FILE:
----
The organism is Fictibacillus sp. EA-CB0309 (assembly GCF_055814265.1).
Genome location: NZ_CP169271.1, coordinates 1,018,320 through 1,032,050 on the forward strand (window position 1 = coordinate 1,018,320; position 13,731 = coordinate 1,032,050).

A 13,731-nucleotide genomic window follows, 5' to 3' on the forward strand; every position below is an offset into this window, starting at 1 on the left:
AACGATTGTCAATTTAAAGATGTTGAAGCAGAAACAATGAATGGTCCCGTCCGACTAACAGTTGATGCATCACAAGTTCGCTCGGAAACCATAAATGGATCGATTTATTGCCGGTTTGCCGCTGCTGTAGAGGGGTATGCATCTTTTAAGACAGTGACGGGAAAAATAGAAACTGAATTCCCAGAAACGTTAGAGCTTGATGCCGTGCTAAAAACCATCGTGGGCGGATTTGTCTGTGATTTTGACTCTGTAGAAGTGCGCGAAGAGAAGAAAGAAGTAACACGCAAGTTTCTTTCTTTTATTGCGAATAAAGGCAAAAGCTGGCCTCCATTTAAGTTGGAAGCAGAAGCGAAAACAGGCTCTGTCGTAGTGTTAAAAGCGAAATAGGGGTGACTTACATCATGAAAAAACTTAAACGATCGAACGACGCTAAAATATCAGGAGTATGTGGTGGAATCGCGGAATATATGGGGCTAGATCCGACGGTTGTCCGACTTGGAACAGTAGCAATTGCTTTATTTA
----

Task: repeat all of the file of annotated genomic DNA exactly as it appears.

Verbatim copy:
The organism is Fictibacillus sp. EA-CB0309 (assembly GCF_055814265.1).
Genome location: NZ_CP169271.1, coordinates 1,018,320 through 1,032,050 on the forward strand (window position 1 = coordinate 1,018,320; position 13,731 = coordinate 1,032,050).

A 13,731-nucleotide genomic window follows, 5' to 3' on the forward strand; every position below is an offset into this window, starting at 1 on the left:
AACGATTGTCAATTTAAAGATGTTGAAGCAGAAACAATGAATGGTCCCGTCCGACTAACAGTTGATGCATCACAAGTTCGCTCGGAAACCATAAATGGATCGATTTATTGCCGGTTTGCCGCTGCTGTAGAGGGGTATGCATCTTTTAAGACAGTGACGGGAAAAATAGAAACTGAATTCCCAGAAACGTTAGAGCTTGATGCCGTGCTAAAAACCATCGTGGGCGGATTTGTCTGTGATTTTGACTCTGTAGAAGTGCGCGAAGAGAAGAAAGAAGTAACACGCAAGTTTCTTTCTTTTATTGCGAATAAAGGCAAAAGCTGGCCTCCATTTAAGTTGGAAGCAGAAGCGAAAACAGGCTCTGTCGTAGTGTTAAAAGCGAAATAGGGGTGACTTACATCATGAAAAAACTTAAACGATCGAACGACGCTAAAATATCAGGAGTATGTGGTGGAATCGCGGAATATATGGGGCTAGATCCGACGGTTGTCCGACTTGGAACAGTAGCAATTGCTTTATTTA